Radiofrequency ablation (RFA) is a minimally-invasive procedure used to treat varicose veins. Over the past decade, this along with Endovenous Laser Ablation (EVLA) has emerged as the gold standard treatment, due to their high success rates, short recovery times and minimal discomfort for patients. We have found our patients get the best results when it is used in conjunction with sclerotherapy.
Radiofrequency ablation involves inserting a catheter into the vein then delivering a source of heat, closing off the vein and stopping the flow of blood. During RFA treatment, radiofrequency energy is administered in 20-second bursts directly into the vein through a tiny catheter. Rather than clotting the blood, the radiofrequency energy targets the collagen in the vein wall, causing it to shrink and prevent blood from circulating through that vein. The patient should not be able to feel this happening. The blood is rerouted through other healthy blood vessels.
Differences in EVLA and RFA
Although the differences between the two procedures are minimal, our experts may decide one is preferable over the other depending on the patient.
For example, EVLA tends to be better suited for patients whose veins are larger in diameter or if blood clots are present. For other patients, RFA may be the better choice because it tends to result is slightly less discomfort, bruising, and has a lower risk complications overall. Both treatments effectively relieve varicose vein symptoms such as aching, itchiness, throbbing and swelling.
Importance of Ultrasound during RFA
Ultrasound imagery is an integral component of RFA because it helps doctors guide the catheter through the vein. It essentially creates a picture of your vascular network and allows the doctors to see what’s happening inside your body. It can also reveal blood clots or a condition known as deep vein thrombosis (DVT).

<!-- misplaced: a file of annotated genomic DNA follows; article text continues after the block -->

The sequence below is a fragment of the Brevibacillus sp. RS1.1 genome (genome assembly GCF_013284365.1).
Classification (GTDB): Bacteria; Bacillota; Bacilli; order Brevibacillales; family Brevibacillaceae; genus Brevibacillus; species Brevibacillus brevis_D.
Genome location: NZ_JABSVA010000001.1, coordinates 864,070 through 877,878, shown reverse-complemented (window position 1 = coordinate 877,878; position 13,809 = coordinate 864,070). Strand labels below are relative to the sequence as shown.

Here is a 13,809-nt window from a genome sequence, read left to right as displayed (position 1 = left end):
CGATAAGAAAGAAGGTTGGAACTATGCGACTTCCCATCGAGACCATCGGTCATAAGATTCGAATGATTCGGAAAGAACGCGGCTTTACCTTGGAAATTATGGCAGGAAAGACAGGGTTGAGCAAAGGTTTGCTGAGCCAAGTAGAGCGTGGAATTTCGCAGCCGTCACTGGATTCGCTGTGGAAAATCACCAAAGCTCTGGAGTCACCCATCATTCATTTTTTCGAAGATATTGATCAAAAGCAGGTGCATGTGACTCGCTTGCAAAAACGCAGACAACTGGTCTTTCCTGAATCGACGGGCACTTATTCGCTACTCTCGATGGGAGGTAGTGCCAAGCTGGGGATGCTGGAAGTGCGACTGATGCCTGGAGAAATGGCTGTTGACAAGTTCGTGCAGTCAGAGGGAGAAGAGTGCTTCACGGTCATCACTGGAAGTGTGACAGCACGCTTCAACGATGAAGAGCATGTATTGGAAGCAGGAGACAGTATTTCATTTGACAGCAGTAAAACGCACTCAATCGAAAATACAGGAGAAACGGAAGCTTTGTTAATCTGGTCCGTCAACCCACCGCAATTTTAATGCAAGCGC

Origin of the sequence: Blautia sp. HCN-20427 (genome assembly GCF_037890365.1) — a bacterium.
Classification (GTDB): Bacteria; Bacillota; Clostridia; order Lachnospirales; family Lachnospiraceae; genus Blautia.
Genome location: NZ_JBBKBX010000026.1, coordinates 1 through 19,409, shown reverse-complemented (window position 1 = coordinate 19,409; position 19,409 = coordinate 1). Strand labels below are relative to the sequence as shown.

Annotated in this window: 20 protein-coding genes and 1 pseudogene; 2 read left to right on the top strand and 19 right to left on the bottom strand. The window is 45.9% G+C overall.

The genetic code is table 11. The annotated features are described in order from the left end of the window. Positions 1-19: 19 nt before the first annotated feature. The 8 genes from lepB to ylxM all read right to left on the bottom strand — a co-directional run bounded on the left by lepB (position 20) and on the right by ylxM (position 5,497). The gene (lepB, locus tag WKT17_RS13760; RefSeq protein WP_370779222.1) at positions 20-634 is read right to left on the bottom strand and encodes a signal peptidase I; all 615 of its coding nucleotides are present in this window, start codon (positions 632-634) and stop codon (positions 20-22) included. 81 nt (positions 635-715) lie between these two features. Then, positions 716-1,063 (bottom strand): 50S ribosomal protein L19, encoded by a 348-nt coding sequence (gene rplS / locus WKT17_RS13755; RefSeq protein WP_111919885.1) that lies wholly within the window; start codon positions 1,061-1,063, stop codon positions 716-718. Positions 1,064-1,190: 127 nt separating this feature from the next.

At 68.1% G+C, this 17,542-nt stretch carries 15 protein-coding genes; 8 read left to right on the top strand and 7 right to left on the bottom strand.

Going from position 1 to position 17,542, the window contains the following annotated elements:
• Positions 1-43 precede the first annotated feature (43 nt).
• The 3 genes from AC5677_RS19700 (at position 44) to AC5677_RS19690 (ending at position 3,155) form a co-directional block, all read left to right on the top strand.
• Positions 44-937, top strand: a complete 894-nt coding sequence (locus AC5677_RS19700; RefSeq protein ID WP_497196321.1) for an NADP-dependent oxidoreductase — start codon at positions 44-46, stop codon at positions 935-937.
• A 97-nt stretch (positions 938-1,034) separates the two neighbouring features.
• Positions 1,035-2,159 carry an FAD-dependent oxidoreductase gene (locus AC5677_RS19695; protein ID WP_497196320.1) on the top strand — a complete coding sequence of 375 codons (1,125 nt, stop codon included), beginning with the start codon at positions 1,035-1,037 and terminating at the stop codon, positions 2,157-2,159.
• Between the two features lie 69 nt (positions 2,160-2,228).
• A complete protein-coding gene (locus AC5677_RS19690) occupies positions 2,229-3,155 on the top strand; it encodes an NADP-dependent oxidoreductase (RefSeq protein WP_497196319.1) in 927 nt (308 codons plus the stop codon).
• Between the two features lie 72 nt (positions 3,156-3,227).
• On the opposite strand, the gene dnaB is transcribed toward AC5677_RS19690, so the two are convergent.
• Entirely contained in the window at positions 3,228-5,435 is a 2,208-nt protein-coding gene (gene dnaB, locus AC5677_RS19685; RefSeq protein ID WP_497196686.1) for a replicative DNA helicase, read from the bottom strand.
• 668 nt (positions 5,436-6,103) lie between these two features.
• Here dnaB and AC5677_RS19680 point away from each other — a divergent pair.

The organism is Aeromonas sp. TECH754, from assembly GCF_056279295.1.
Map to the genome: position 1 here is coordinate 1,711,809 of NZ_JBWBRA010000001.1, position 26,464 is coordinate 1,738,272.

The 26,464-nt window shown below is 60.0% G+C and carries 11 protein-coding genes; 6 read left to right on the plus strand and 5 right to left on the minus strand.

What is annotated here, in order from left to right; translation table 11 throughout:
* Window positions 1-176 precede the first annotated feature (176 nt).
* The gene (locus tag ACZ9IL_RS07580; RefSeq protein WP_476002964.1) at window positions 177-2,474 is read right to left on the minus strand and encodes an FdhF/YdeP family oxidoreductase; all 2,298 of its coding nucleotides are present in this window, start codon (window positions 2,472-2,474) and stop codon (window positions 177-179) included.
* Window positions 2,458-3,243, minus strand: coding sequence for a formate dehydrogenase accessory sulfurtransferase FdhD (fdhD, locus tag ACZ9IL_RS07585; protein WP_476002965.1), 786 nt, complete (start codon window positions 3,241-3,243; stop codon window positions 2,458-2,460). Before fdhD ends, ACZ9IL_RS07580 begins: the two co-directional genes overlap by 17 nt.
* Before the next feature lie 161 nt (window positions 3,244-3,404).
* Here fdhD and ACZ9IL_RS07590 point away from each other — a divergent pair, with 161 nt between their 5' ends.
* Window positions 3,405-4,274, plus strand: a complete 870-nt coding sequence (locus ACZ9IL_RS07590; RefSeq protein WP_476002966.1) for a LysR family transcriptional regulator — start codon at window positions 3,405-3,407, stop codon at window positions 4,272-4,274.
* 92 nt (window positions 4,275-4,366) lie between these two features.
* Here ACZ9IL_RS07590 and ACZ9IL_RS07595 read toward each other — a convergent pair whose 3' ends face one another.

You’ll be allowed to go home almost immediately after your procedure. To help with your recovery, you’ll be asked to wear the bandages provided continuously for 48 hours, and special compression socks for a further 3 – 5 days. You will also need to walk a minimum of 30 minutes each day for 2 weeks after treatment.
Radio frequency ablation is a very low risk procedure. Patients may experience some bruising and discomfort for a few days to weeks but it should not impact your daily life. Although complications with RFA are extremely rare, there are some potential side-effects including, deep vein thrombosis (1% risk), nerve injury and skin burns.
Have questions about Radiofrequency Ablation treatment?
What can I expect during treatment?
- After your scan at our clinic your leg will be cleaned before a tiny amount of anaesthetic is applied (using super fine needles).
- A catherer is inserted into the vein and the Radiofrequency Ablation fibre is inserted.
- A cool anaesthetic is then applied around your vein to protect surrounding tissue.
- During the procedure the Radiofrequency Ablation fibre will be pulled back to seal the faulty vein. The should be no pain when the RadioFrequency Ablation fibre is being used.
- After the procedure you will be required to wear bandages/compression stockings for three days and walk half an hour a day. These will be provided with your treatment or you can purchase additional in The Vein Institute shop.
- Long distance travel is not permitted for 4 weeks.
- Your leg may feel numb for six hours after the procedure but no effect on walking will occur.
- A follow up appointment is required for all patients. At this appointment side veins may be treated with ultrasound guided sclerotherapy.
How does Rediofrequency Ablation work?
How does blood get back to the heart if the vein is damaged?
Do I need to prepare for the procedure?
- If your procedure is scheduled for the morning, be sure to eat breakfast and take any normal medications.
- You should wear loose-fitting pants because your legs will be wrapped with elastic bandages after the procedure.
- Avoid shaving your legs the morning of the treatment.
Can I drive after a Radiofrequency Ablation treatment and what must I do?
- Yes you can drive after the procedure (if you have not taken any medication for anxiety).
- However no long distance travel > 5 hours is recommended. If this is necessary you are required to have an injection.
- All patients must wear stockings overnight and for up to 3 days.
- All patients must have a review scan after the procedure between 1-2 weeks from the date of treatment.
What are the possible complications of Radiofrequency Ablation?
Very Rare: DVT/Pulmonary Embolism. An extremely rare complication which will require the use of a certain drug.
Extremely rare: Nerve damage.